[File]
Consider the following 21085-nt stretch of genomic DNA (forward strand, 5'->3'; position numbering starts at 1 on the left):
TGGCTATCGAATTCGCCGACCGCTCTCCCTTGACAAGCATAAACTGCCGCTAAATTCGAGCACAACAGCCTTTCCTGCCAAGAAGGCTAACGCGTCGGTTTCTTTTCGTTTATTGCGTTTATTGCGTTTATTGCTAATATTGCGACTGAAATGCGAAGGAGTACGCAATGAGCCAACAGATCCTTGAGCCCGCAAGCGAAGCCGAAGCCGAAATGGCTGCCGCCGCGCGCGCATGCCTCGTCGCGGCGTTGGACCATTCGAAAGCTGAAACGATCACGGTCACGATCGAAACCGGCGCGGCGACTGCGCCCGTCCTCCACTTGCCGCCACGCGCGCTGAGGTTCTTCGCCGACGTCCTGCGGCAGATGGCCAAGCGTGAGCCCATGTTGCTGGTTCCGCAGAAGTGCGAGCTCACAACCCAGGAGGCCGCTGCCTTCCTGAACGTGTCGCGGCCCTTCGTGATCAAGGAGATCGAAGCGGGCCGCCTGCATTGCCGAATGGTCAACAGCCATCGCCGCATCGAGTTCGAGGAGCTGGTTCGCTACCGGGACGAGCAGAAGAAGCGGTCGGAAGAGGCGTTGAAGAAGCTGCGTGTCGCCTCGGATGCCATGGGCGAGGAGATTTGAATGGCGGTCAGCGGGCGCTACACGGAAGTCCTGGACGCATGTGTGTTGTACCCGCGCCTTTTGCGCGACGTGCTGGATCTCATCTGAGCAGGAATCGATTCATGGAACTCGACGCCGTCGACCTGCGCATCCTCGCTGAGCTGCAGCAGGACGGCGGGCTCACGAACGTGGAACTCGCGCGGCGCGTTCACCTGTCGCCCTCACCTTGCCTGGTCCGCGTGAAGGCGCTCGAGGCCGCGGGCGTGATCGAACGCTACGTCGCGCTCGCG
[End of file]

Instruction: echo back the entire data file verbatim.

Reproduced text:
Consider the following 21085-nt stretch of genomic DNA (forward strand, 5'->3'; position numbering starts at 1 on the left):
TGGCTATCGAATTCGCCGACCGCTCTCCCTTGACAAGCATAAACTGCCGCTAAATTCGAGCACAACAGCCTTTCCTGCCAAGAAGGCTAACGCGTCGGTTTCTTTTCGTTTATTGCGTTTATTGCGTTTATTGCTAATATTGCGACTGAAATGCGAAGGAGTACGCAATGAGCCAACAGATCCTTGAGCCCGCAAGCGAAGCCGAAGCCGAAATGGCTGCCGCCGCGCGCGCATGCCTCGTCGCGGCGTTGGACCATTCGAAAGCTGAAACGATCACGGTCACGATCGAAACCGGCGCGGCGACTGCGCCCGTCCTCCACTTGCCGCCACGCGCGCTGAGGTTCTTCGCCGACGTCCTGCGGCAGATGGCCAAGCGTGAGCCCATGTTGCTGGTTCCGCAGAAGTGCGAGCTCACAACCCAGGAGGCCGCTGCCTTCCTGAACGTGTCGCGGCCCTTCGTGATCAAGGAGATCGAAGCGGGCCGCCTGCATTGCCGAATGGTCAACAGCCATCGCCGCATCGAGTTCGAGGAGCTGGTTCGCTACCGGGACGAGCAGAAGAAGCGGTCGGAAGAGGCGTTGAAGAAGCTGCGTGTCGCCTCGGATGCCATGGGCGAGGAGATTTGAATGGCGGTCAGCGGGCGCTACACGGAAGTCCTGGACGCATGTGTGTTGTACCCGCGCCTTTTGCGCGACGTGCTGGATCTCATCTGAGCAGGAATCGATTCATGGAACTCGACGCCGTCGACCTGCGCATCCTCGCTGAGCTGCAGCAGGACGGCGGGCTCACGAACGTGGAACTCGCGCGGCGCGTTCACCTGTCGCCCTCACCTTGCCTGGTCCGCGTGAAGGCGCTCGAGGCCGCGGGCGTGATCGAACGCTACGTCGCGCTCGCG